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3.1 out of 5 stars7
3.1 out of 5 stars
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TOP 1000 REVIEWERon 23 November 2013
Husband-and-wife team Joe Lawlor and Christine Molloy return with their second film `Mister John', starring Aidan Gillen as Gerry. He's had to travel to Singapore because his brother John had an untimely death.

Gerry has never been to see John in Singapore before, and in turn never met his wife Kim (Zoe Tay) and teenage daughter Sarah (Molly Rose Lawlor). The title of the film refers to the name of Johns bar, which Kim now has to run on her own. Gerry seems to have enough problems of his own, not least his dwindling relationship with his wife and daughter. Its an excuse that Gerry takes advantage of, the distraction of foreign climes and John's demise are at first enough to keep him occupied. He thrives on taking on the responsibility of standing in for John, he even wears John's clothes. Kim keeps her grief in check too, mostly to lessen the pain on her daughter.

`Mister John' is a clever film, and a very subtle one too. This beautifully shot film could have gone down many routes, but instead paints an opaque picture of a mans struggles within himself. Little is known about a lot of things, and you can't help but ask a lot of questions. Why had Gerry not seen John in such a long time? Why has his marriage broken down? Was John's death an accident? Is there more to John's business than we are shown? Who is Kim, and can she be trusted? None, and many others, go unanswered.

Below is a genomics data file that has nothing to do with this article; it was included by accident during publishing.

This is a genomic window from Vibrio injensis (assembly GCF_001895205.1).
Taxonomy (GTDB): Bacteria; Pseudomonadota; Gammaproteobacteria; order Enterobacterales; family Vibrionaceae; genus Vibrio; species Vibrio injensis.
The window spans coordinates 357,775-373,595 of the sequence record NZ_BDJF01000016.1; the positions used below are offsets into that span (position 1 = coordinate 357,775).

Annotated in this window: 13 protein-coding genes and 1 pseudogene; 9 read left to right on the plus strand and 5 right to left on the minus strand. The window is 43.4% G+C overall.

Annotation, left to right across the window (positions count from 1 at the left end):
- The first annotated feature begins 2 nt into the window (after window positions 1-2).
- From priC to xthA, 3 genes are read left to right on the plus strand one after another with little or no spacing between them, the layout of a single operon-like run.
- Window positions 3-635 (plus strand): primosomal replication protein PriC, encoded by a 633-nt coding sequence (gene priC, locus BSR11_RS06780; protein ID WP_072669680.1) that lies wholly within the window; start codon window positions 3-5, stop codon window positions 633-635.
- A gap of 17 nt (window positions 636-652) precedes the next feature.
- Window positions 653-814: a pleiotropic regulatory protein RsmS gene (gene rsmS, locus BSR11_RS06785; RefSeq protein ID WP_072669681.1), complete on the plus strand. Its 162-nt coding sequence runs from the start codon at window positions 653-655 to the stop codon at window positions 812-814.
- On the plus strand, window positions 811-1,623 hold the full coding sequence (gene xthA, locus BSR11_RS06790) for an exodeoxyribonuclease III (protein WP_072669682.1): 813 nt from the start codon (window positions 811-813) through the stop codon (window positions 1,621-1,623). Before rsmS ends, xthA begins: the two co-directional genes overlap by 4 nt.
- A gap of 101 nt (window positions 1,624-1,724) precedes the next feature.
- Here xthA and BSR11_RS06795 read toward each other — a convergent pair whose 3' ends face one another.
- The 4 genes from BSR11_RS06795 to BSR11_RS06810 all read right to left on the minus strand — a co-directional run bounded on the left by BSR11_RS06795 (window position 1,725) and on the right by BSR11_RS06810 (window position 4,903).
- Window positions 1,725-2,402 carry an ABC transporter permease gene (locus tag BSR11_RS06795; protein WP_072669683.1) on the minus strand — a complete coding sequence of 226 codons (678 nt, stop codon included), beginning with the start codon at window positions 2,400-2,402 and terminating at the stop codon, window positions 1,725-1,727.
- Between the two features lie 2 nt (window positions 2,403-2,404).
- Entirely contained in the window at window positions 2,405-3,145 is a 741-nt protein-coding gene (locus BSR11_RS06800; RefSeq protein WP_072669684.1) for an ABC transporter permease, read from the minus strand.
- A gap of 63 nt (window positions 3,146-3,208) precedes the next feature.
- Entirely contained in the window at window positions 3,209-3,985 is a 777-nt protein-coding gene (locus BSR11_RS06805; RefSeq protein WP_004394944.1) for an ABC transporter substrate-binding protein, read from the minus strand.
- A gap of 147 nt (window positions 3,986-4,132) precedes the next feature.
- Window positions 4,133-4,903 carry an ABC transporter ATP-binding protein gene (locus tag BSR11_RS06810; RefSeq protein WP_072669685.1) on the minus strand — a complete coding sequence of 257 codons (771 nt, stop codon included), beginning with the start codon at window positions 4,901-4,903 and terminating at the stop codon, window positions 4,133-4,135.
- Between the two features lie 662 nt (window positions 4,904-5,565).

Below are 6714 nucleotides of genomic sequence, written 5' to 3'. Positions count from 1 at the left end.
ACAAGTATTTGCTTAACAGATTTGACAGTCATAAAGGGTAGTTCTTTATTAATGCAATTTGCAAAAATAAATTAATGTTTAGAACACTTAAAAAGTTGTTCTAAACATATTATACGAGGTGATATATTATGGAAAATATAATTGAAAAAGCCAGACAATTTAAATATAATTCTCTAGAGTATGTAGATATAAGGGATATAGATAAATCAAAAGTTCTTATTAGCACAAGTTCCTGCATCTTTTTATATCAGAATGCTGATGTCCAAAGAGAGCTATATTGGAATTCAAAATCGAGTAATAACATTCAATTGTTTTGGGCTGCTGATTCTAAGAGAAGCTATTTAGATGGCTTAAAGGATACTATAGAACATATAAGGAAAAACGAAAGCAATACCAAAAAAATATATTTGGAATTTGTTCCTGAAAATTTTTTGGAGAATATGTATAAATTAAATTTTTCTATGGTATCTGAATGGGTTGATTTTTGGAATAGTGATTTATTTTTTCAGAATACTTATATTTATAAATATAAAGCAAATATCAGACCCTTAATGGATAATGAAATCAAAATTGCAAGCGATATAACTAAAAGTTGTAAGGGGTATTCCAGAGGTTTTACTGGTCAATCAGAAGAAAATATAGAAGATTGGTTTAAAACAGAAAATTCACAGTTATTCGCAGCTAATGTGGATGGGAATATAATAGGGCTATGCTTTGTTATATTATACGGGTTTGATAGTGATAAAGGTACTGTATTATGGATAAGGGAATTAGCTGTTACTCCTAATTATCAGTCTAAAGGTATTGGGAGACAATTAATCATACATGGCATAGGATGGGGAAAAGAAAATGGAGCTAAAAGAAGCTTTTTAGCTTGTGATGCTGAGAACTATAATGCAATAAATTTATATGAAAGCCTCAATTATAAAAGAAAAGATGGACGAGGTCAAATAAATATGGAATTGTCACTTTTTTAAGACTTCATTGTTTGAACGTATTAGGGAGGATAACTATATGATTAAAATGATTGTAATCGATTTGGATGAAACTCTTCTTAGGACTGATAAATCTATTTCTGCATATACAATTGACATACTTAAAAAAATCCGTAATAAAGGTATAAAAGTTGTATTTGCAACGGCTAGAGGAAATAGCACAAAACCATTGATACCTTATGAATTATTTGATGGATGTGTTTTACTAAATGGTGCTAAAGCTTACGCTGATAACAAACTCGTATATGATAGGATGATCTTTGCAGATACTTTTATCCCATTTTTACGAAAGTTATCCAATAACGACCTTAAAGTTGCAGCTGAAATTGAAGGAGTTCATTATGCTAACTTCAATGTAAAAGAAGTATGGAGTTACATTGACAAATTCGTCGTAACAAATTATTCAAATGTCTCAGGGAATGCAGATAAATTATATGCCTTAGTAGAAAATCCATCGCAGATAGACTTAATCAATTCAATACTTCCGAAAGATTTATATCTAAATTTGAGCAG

Rather than become frustrated by any lack of closure, you're fascinated with Gerry's passive acceptance of his troubles. Gerry does slowly reveal his impotence and vulnerability, issues which plague his relationship with his wife and brother. Its an incredibly subtle performance from the excellent Aidan Gillen, you witness a man who has finally come to terms with loss, and by doing so breaks down whatever wall was stopping him from moving on.
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TOP 100 REVIEWERon 27 February 2014
This is a film that is hard to place in a category so I will call it a drama. It is about the man in the title Mister John who has moved to Singapore where he has made a life for himself with a beautiful wife and child and a bar which is called, imaginatively enough - Mister John. Well the film starts with his death and his brother Gerry Devine (the excellent Aiden Gillen) has to go over there to sort out affairs. He seems to be happy to go as he is having some marital problems - these are revealed as the film progresses and are done in a really original way.

Meanwhile in Singapore he starts to warm to the charms of the place and the locals and the seemingly more laidback way of life. He also starts to get involved with the bar which seems to be selling a great deal more than cocktails, if you get my drift. So there are lots of beautiful young girls around the place who seem eager to make everyone have a `good time'. This is not a sexploitation film though, all of that is incidental, but in a country that is all smiles, booze and anything goes it is easy to see how ones head might get turned.